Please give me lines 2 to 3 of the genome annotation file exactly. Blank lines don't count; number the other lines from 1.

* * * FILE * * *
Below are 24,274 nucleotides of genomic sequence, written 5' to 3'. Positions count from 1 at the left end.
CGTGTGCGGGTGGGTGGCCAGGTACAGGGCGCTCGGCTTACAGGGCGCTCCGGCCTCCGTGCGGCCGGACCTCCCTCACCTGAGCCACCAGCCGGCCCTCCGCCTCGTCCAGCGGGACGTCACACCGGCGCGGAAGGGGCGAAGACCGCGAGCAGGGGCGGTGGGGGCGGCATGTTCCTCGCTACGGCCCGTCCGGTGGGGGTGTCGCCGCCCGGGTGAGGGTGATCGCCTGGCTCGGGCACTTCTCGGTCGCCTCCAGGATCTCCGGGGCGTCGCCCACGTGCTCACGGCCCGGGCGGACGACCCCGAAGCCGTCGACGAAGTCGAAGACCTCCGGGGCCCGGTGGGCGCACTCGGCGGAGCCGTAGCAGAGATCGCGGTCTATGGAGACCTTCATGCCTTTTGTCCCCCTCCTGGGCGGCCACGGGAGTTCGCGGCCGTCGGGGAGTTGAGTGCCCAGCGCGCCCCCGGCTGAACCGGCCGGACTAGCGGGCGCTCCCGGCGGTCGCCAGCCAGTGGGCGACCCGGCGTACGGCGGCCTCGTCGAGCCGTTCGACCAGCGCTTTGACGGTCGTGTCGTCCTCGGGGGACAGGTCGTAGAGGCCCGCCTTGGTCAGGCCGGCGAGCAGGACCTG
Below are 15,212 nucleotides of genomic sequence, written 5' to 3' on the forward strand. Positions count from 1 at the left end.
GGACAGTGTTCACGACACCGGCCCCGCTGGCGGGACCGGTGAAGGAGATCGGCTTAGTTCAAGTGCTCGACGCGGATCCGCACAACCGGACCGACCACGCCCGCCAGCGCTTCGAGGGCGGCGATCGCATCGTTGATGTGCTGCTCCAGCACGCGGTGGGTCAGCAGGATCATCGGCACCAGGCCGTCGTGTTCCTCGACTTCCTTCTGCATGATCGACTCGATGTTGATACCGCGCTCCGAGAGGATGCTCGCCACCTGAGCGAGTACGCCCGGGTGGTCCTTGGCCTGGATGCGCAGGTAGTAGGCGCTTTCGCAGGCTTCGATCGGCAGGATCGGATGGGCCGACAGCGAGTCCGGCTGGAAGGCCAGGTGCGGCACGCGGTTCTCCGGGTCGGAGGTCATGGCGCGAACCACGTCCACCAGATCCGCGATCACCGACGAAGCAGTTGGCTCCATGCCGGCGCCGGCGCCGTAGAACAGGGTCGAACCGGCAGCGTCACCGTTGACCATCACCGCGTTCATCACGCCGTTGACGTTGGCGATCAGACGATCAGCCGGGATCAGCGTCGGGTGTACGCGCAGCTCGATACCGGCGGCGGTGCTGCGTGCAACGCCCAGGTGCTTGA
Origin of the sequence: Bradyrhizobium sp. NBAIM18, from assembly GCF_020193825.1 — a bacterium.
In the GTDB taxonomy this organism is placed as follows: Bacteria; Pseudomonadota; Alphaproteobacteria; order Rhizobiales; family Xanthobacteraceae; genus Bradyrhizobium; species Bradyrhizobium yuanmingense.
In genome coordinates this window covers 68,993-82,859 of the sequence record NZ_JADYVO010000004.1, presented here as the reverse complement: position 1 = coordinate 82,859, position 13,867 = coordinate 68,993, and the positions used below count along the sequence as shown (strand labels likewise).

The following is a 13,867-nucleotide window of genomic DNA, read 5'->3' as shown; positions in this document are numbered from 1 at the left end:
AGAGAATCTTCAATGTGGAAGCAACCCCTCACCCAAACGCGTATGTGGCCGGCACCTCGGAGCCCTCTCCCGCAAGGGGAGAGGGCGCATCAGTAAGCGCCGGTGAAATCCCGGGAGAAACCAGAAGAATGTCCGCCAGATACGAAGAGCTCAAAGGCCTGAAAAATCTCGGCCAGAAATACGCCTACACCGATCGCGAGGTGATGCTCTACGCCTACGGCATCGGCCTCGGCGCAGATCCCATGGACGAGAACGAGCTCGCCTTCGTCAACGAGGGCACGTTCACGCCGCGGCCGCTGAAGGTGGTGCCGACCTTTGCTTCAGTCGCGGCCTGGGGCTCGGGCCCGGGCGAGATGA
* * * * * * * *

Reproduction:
CGTGTGCGGGTGGGTGGCCAGGTACAGGGCGCTCGGCTTACAGGGCGCTCCGGCCTCCGTGCGGCCGGACCTCCCTCACCTGAGCCACCAGCCGGCCCTCCGCCTCGTCCAGCGGGACGTCACACCGGCGCGGAAGGGGCGAAGACCGCGAGCAGGGGCGGTGGGGGCGGCATGTTCCTCGCTACGGCCCGTCCGGTGGGGGTGTCGCCGCCCGGGTGAGGGTGATCGCCTGGCTCGGGCACTTCTCGGTCGCCTCCAGGATCTCCGGGGCGTCGCCCACGTGCTCACGGCCCGGGCGGACGACCCCGAAGCCGTCGACGAAGTCGAAGACCTCCGGGGCCCGGTGGGCGCACTCGGCGGAGCCGTAGCAGAGATCGCGGTCTATGGAGACCTTCATGCCTTTTGTCCCCCTCCTGGGCGGCCACGGGAGTTCGCGGCCGTCGGGGAGTTGAGTGCCCAGCGCGCCCCCGGCTGAACCGGCCGGACTAGCGGGCGCTCCCGGCGGTCGCCAGCCAGTGGGCGACCCGGCGTACGGCGGCCTCGTCGAGCCGTTCGACCAGCGCTTTGACGGTCGTGTCGTCCTCGGGGGACAGGTCGTAGAGGCCCGCCTTGGTCAGGCCGGCGAGCAGGACCTG
Below are 15,212 nucleotides of genomic sequence, written 5' to 3' on the forward strand. Positions count from 1 at the left end.